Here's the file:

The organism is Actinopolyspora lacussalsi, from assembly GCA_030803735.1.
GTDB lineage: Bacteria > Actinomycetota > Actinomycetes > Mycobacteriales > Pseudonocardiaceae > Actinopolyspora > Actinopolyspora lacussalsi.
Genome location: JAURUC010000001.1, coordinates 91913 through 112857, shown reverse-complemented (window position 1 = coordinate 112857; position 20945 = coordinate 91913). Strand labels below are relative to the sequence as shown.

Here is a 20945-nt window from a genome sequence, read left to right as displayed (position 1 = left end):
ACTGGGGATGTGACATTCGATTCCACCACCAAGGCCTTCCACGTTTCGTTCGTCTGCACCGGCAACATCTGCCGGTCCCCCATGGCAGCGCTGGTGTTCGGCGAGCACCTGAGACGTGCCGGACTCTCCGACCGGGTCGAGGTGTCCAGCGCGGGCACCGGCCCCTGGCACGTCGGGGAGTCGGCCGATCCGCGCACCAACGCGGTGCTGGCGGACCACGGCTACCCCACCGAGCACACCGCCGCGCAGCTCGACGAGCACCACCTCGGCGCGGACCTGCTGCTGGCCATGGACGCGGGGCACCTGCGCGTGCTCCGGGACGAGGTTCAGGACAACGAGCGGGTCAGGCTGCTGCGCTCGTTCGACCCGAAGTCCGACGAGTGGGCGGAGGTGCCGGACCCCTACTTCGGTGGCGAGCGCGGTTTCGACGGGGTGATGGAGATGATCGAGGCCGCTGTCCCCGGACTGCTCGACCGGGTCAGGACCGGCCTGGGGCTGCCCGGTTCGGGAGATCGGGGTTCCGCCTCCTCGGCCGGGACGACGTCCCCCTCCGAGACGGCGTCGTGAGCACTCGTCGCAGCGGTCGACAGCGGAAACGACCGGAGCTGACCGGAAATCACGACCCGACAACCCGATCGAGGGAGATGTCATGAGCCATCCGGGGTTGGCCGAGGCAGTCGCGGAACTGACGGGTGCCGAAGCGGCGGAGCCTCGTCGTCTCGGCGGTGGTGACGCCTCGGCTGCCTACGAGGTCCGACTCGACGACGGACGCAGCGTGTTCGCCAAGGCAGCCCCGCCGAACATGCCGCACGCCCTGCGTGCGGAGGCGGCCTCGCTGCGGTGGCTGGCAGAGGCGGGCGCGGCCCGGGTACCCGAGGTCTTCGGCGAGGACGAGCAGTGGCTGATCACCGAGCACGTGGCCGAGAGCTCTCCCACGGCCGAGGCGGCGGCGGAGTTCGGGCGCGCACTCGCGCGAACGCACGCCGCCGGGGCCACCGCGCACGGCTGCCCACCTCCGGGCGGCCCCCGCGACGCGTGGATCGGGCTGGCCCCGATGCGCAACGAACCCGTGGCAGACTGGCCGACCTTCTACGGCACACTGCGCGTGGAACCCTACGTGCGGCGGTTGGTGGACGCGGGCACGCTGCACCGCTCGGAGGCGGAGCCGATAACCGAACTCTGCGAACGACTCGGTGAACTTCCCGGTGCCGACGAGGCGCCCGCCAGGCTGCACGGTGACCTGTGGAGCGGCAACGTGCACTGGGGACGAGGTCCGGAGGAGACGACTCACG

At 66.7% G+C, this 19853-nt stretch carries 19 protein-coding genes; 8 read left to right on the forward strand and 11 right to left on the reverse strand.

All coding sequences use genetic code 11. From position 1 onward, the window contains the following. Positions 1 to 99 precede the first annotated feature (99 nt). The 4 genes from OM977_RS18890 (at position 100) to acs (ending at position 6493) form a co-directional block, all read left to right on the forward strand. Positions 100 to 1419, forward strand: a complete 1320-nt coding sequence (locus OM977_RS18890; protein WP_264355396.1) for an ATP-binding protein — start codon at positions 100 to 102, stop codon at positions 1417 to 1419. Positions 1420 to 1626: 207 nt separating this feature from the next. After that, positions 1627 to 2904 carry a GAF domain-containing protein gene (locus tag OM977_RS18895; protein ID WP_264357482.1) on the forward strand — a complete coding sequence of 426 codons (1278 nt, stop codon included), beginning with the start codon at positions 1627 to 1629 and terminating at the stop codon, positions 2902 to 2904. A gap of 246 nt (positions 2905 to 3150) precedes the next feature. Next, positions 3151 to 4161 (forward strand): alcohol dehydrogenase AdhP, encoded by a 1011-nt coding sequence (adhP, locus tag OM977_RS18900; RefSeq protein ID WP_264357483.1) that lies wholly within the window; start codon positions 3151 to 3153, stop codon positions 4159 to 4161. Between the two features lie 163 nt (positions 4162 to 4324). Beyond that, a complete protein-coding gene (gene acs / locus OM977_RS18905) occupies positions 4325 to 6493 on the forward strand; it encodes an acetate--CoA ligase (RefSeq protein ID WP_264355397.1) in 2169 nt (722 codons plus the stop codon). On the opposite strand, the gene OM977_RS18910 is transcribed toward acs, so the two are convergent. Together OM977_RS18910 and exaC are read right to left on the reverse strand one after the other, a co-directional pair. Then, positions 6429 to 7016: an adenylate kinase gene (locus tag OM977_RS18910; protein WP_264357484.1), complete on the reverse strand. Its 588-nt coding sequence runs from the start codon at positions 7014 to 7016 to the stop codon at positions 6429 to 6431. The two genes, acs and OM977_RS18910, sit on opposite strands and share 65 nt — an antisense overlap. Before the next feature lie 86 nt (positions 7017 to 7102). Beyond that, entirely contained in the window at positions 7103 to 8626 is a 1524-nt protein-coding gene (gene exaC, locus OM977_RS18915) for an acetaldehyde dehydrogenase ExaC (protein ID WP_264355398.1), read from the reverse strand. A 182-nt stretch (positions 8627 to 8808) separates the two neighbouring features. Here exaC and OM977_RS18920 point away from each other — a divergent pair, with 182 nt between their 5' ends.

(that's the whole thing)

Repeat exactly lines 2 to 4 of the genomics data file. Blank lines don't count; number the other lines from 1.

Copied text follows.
GTDB lineage: Bacteria > Actinomycetota > Actinomycetes > Mycobacteriales > Pseudonocardiaceae > Actinopolyspora > Actinopolyspora lacussalsi.
Genome location: JAURUC010000001.1, coordinates 91913 through 112857, shown reverse-complemented (window position 1 = coordinate 112857; position 20945 = coordinate 91913). Strand labels below are relative to the sequence as shown.

Here is a 20945-nt window from a genome sequence, read left to right as displayed (position 1 = left end):